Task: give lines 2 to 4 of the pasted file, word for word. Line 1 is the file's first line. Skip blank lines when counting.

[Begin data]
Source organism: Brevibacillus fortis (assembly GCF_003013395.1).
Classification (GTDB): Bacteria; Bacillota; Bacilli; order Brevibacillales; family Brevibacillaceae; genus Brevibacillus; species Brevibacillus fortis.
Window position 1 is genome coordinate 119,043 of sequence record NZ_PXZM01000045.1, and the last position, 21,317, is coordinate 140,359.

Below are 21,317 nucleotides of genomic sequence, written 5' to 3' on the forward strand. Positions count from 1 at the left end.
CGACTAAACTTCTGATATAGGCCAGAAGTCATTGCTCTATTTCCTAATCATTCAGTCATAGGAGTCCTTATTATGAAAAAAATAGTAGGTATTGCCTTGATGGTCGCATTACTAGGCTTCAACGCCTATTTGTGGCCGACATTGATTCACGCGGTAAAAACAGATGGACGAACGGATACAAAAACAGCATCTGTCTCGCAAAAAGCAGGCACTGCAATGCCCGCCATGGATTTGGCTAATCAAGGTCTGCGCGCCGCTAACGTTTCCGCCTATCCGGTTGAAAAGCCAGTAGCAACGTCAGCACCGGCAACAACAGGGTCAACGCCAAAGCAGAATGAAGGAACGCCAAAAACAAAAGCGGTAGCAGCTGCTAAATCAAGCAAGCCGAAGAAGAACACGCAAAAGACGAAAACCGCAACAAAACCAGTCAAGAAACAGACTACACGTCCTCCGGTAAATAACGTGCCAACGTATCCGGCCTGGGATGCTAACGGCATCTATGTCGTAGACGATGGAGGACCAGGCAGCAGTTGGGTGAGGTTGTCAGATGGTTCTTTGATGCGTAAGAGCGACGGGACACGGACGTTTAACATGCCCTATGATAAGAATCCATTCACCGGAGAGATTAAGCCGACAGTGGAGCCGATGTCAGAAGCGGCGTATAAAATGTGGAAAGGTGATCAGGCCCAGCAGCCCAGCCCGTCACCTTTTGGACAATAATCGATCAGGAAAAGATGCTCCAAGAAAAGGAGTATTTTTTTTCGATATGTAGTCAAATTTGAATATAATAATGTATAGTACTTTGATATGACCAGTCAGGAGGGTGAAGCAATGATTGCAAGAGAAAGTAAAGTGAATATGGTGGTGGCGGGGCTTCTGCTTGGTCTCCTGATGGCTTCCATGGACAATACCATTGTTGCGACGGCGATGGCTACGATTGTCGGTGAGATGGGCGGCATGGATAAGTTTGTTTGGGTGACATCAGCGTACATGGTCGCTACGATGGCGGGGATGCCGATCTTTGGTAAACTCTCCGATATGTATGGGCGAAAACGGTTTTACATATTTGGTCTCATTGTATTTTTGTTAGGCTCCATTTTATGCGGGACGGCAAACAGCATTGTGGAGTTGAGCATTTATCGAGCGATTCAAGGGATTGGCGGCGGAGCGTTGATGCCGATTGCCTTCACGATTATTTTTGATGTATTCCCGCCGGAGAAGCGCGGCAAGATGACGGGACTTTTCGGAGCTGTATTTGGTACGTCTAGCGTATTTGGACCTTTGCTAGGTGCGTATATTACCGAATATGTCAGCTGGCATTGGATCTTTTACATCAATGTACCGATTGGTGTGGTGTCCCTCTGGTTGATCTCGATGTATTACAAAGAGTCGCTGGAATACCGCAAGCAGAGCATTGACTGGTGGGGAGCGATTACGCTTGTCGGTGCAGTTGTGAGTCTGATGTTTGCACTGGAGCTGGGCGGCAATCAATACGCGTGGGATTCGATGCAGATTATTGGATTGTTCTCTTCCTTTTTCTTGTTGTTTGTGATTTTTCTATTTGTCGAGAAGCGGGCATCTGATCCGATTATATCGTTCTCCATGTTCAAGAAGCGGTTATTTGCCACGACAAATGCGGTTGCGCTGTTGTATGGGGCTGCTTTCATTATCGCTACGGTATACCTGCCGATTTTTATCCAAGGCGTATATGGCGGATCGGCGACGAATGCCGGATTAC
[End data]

Classification (GTDB): Bacteria; Bacillota; Bacilli; order Brevibacillales; family Brevibacillaceae; genus Brevibacillus; species Brevibacillus fortis.
Window position 1 is genome coordinate 119,043 of sequence record NZ_PXZM01000045.1, and the last position, 21,317, is coordinate 140,359.

Below are 21,317 nucleotides of genomic sequence, written 5' to 3' on the forward strand. Positions count from 1 at the left end.